Anonymous, the Mexican people have been enslaved first by the evil Aztecs, then the Conquistadores, and then socialist/communist governance and for them to uprise would be very difficult and their culture says let everything ride and that sadly is why they are in the predicament of working for small pay but NEED something or illegally come here and too lazy or ignorant not to apply for coming here legally since they have had way too many years trying to live by lying, hiding, obfuscating. I learned a lot of what they have done and are will to do and most is on the wrong side. Made me happy to then move on to Germany and then back to America, and now see dictatorship here in CA! People no longer seem to have the faculty of thinking!

          Like

  3. A2 says:

    This is what happens when a government, blinded by one dimensional thinking is dominated by multi-national corporations and financial mega banks sold by their well paid lobbyists.

    Liked by 27 people

  4. Curry Worsham says:

    Enrique gonna need a bigger handkerchief.

    Liked by 12 people

  5. To be expected when you have “leadership” that believes in running a country via corruption, graft, bribery, extortion, exporting illegal immigration in order to import U.S. dollars, and a whole cadre of other illegal and immoral practices.

    Serves them right.

    Liked by 11 people

  6. backwoodsgirl123 says:

    International welfare has come to a screeching halt!

    Liked by 15 people

  7. The wall is even making more sense, if NAFTA fails pressure on the border will become more intense. Will Mexico joining TTP will it give American companies more incentive or less to continue to open factories down there? It could be worse for a company, because of individual trade agreements America sets up with each country will give America more control over a level playing field because it can focus on individual Nation behavior. And not have to go to a uncontrollable board of foreign bureaucratic activist mediators.

    Liked by 7 people

  8. blaze says:

    Our local mills here in Colville, Wa. can’t get enough logs to mill. We desperately need log trucks and drivers too. Mills are booming and hiring like we have never seen. I think part due to Trump stopping the importation of cheap Canadian lumber and the growing economy.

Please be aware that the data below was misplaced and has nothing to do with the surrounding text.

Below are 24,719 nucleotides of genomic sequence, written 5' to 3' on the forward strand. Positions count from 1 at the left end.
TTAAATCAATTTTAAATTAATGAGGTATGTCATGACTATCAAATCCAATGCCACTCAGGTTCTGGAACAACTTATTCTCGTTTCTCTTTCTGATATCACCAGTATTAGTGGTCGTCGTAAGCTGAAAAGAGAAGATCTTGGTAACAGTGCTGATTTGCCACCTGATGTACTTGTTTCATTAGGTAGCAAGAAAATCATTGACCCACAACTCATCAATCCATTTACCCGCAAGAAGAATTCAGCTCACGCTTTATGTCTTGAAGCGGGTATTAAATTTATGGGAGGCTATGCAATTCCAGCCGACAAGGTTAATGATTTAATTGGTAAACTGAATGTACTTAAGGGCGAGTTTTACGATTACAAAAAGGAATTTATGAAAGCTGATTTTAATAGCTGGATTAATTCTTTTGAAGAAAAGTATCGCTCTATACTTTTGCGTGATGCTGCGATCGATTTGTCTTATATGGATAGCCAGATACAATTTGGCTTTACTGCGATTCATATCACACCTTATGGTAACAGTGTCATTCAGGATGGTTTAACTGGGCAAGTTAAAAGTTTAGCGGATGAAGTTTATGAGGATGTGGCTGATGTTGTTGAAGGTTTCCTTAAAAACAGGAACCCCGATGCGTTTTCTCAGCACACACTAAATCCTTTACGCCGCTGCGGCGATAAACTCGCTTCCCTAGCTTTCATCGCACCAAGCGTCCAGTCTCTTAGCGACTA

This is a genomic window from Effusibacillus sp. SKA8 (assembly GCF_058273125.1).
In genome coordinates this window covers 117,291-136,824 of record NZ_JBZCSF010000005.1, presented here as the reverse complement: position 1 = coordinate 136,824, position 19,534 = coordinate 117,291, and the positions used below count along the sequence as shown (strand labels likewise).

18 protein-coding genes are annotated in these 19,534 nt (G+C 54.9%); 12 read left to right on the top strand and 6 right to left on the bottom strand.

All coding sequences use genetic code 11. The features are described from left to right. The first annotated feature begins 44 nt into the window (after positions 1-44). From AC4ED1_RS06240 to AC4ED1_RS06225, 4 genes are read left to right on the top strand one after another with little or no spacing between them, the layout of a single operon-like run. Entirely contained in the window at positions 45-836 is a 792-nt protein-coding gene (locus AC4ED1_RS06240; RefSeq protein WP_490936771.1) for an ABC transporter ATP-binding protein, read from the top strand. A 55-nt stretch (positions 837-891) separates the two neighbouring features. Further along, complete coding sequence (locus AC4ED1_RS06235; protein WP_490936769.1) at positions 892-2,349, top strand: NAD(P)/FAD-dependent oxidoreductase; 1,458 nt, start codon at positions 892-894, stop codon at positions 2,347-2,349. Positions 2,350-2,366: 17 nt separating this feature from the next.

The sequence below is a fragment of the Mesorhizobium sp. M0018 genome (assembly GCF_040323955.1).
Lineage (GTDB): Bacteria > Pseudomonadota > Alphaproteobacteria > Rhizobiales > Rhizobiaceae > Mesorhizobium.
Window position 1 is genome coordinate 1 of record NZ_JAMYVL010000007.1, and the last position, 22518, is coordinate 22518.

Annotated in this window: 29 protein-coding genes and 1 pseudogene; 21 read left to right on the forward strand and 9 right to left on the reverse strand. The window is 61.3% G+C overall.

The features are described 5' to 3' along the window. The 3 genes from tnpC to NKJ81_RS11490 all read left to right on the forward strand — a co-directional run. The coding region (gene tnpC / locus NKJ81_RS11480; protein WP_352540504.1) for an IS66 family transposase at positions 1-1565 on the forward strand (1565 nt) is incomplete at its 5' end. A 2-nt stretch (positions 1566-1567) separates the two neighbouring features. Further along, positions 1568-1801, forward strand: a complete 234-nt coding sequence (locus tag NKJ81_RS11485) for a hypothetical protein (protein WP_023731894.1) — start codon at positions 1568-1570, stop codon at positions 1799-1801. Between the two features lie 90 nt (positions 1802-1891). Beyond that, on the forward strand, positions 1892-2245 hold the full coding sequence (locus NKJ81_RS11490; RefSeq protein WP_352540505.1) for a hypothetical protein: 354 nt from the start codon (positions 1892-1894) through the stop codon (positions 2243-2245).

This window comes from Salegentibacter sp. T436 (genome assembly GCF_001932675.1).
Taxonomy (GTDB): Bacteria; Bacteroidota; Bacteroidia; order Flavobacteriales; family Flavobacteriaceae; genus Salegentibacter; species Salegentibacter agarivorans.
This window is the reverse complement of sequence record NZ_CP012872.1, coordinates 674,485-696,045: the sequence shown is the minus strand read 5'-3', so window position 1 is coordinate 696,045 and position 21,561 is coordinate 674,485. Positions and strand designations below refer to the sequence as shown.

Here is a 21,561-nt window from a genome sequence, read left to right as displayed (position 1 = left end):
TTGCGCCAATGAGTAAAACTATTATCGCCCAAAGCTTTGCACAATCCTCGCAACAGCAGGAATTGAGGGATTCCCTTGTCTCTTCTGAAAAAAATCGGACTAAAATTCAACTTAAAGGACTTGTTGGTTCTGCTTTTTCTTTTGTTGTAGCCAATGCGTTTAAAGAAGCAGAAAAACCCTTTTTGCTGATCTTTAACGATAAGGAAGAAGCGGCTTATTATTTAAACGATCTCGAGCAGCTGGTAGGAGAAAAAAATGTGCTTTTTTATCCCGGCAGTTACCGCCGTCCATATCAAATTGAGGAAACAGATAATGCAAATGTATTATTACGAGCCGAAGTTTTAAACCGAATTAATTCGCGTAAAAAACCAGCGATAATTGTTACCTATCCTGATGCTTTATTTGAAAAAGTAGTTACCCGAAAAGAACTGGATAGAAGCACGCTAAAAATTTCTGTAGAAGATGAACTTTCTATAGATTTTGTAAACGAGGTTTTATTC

Liked by 26 people

  9. alliwantissometruth says:

    Ah, the beauty of consequences. The scam comes back to slap them in the face

    Liked by 5 people

  10. Matt says:

    Holy moly. As I write, someone named Morales, from Mexico, is on NPR, on the local NYC station, worried that the beer his company produces, will go out of business, Or significantly suffer if they “cancel ” NAFTA”. (Sorry for the run on sentence) But beyond this person’s personal and particular interest, the NPR program has presented globalism as a given, and if NAFTA is ended, more people in these US of A will lose jobs, not gain them!

    Liked by 3 people

  11. Suzanne says:

    I don’t know about anyone else but when I clicked on “read more” right after Sundance’s None is pretty comment I hit a pay wall

    Liked by 1 person

  12. daughnworks247 says:

    This past week is akin to a SuperBowl for economists. Three options for Mexico = A Transition (unknown), a return to GTO rules (difficult for Mexico to maintain compliance), or an all out trade war. Yep, trillions of dollars at stake.
    I like our chances.

    Liked by 9 people

  13. fleporeblog says:

    The Mexican economy is about to come to a screeching halt! We may very easily see another Venezuela 🇻🇪 happening by 2019-2020! Our President maybe able to use DoD funding to get the WALL built because of the chaos that will be occurring across our Southern Border! He can claim that it is in our national interest.

    Liked by 12 people

  14. rsanchez1990 says:

    Is the Mexican government really that dull that they think TPP will make up for NAFTA just because it is a “free” trade agreement? Seems like everyone in the Mexican government is either bought out by the cartels or by globalists. They’re gonna have real problems very soon, especially when they start paying for the wall.

    Liked by 10 people

    • Esperanza says:

      I think the “free” trader’s (not really free but enforced) mask is off. Back in the day these agreements had benefits for consumers which outweighed the bad effects on wages and jobs. Not true any more. I see zero benefit for me. Crap products I can’t buy any way. Also as an environmentalist, horrible for the planet. Shipping dangerous crap half way across the world, manufactured in dirty dirty ways helps humanity how exactly. As I keep saying, buying Chicom cheats two families out of health care and social safety net. The family there and the family here who lost their job.